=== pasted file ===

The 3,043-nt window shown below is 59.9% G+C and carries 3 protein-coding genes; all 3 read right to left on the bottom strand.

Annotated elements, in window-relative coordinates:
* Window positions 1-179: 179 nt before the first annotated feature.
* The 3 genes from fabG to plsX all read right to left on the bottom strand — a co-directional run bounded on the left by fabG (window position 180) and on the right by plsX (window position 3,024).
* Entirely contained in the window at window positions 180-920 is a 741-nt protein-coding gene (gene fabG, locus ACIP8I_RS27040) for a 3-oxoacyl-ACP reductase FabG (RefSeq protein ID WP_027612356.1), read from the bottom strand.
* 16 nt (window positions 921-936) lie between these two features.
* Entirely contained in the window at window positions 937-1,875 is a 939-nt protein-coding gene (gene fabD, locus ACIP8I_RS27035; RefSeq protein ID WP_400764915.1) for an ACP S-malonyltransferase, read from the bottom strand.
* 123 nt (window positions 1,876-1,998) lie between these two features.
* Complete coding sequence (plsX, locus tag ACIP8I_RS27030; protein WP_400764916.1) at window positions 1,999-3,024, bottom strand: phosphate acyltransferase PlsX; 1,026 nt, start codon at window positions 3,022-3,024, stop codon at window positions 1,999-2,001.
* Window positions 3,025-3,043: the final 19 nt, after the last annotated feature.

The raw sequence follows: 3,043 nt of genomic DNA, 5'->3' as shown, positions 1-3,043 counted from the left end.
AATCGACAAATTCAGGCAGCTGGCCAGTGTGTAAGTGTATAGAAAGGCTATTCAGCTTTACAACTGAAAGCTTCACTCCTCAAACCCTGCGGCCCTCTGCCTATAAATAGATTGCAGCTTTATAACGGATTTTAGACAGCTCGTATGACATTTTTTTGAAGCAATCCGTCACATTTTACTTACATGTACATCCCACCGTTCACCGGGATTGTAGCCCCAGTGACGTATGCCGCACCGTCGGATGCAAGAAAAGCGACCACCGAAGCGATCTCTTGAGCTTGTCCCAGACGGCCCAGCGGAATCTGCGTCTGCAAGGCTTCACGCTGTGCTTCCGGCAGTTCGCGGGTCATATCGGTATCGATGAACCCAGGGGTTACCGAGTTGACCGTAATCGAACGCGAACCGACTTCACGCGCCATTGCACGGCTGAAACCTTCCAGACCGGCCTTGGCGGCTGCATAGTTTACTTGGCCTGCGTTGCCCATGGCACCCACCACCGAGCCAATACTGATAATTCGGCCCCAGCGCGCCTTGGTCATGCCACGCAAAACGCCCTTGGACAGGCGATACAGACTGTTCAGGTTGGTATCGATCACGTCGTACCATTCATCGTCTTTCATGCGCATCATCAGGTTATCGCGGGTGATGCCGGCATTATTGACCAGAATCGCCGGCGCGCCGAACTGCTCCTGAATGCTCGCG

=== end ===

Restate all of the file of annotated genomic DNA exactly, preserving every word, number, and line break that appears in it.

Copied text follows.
The 3,043-nt window shown below is 59.9% G+C and carries 3 protein-coding genes; all 3 read right to left on the bottom strand.

Annotated elements, in window-relative coordinates:
* Window positions 1-179: 179 nt before the first annotated feature.
* The 3 genes from fabG to plsX all read right to left on the bottom strand — a co-directional run bounded on the left by fabG (window position 180) and on the right by plsX (window position 3,024).
* Entirely contained in the window at window positions 180-920 is a 741-nt protein-coding gene (gene fabG, locus ACIP8I_RS27040) for a 3-oxoacyl-ACP reductase FabG (RefSeq protein ID WP_027612356.1), read from the bottom strand.
* 16 nt (window positions 921-936) lie between these two features.
* Entirely contained in the window at window positions 937-1,875 is a 939-nt protein-coding gene (gene fabD, locus ACIP8I_RS27035; RefSeq protein ID WP_400764915.1) for an ACP S-malonyltransferase, read from the bottom strand.
* 123 nt (window positions 1,876-1,998) lie between these two features.
* Complete coding sequence (plsX, locus tag ACIP8I_RS27030; protein WP_400764916.1) at window positions 1,999-3,024, bottom strand: phosphate acyltransferase PlsX; 1,026 nt, start codon at window positions 3,022-3,024, stop codon at window positions 1,999-2,001.
* Window positions 3,025-3,043: the final 19 nt, after the last annotated feature.

The raw sequence follows: 3,043 nt of genomic DNA, 5'->3' as shown, positions 1-3,043 counted from the left end.
AATCGACAAATTCAGGCAGCTGGCCAGTGTGTAAGTGTATAGAAAGGCTATTCAGCTTTACAACTGAAAGCTTCACTCCTCAAACCCTGCGGCCCTCTGCCTATAAATAGATTGCAGCTTTATAACGGATTTTAGACAGCTCGTATGACATTTTTTTGAAGCAATCCGTCACATTTTACTTACATGTACATCCCACCGTTCACCGGGATTGTAGCCCCAGTGACGTATGCCGCACCGTCGGATGCAAGAAAAGCGACCACCGAAGCGATCTCTTGAGCTTGTCCCAGACGGCCCAGCGGAATCTGCGTCTGCAAGGCTTCACGCTGTGCTTCCGGCAGTTCGCGGGTCATATCGGTATCGATGAACCCAGGGGTTACCGAGTTGACCGTAATCGAACGCGAACCGACTTCACGCGCCATTGCACGGCTGAAACCTTCCAGACCGGCCTTGGCGGCTGCATAGTTTACTTGGCCTGCGTTGCCCATGGCACCCACCACCGAGCCAATACTGATAATTCGGCCCCAGCGCGCCTTGGTCATGCCACGCAAAACGCCCTTGGACAGGCGATACAGACTGTTCAGGTTGGTATCGATCACGTCGTACCATTCATCGTCTTTCATGCGCATCATCAGGTTATCGCGGGTGATGCCGGCATTATTGACCAGAATCGCCGGCGCGCCGAACTGCTCCTGAATGCTCGCG